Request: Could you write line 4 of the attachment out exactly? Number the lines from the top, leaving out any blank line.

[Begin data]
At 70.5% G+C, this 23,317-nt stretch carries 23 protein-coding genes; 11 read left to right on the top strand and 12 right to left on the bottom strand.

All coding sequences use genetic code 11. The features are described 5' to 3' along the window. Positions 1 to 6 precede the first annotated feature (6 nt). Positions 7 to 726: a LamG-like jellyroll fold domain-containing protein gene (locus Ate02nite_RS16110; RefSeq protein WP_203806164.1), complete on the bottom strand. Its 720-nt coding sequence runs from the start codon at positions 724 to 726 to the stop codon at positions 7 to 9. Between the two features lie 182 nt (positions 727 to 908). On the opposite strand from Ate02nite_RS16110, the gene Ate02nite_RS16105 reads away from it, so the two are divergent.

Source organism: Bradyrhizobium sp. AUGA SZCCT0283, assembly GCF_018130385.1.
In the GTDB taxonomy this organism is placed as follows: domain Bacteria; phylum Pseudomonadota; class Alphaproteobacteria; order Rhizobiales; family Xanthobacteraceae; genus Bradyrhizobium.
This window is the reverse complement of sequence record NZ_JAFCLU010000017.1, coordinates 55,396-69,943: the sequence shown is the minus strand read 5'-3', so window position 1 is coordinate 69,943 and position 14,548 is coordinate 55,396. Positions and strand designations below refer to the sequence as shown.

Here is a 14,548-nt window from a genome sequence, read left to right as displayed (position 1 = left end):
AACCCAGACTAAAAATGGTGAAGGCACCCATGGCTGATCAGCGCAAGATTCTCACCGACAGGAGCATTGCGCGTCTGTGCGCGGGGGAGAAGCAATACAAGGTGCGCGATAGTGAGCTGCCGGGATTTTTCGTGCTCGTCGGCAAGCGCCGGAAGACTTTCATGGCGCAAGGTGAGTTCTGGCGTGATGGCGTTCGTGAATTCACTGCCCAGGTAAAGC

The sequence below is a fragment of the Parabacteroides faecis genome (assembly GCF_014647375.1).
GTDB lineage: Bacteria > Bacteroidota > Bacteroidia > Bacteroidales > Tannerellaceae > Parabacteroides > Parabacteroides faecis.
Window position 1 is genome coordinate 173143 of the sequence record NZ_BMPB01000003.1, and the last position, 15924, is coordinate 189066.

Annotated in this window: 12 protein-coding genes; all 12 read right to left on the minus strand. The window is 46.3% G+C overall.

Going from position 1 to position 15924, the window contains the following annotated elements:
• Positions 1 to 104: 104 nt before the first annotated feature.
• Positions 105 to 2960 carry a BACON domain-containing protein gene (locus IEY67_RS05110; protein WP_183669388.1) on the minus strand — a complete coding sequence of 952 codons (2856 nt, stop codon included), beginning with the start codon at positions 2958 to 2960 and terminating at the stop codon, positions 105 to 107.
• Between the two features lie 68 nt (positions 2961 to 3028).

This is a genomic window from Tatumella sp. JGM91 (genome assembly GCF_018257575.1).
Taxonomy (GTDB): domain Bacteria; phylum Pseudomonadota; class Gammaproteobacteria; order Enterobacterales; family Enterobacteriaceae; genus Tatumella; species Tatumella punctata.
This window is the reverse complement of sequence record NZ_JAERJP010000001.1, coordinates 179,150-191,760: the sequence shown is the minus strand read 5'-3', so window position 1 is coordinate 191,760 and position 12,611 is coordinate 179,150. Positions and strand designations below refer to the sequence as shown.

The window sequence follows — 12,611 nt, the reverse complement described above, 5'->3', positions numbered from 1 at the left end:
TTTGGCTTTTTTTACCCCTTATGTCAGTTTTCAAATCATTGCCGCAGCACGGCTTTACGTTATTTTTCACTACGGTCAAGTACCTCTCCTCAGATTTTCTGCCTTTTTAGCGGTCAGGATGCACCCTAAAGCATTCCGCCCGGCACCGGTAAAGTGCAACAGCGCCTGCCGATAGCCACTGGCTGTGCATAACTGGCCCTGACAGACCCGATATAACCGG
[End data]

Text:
In the GTDB taxonomy this organism is placed as follows: domain Bacteria; phylum Pseudomonadota; class Alphaproteobacteria; order Rhizobiales; family Xanthobacteraceae; genus Bradyrhizobium.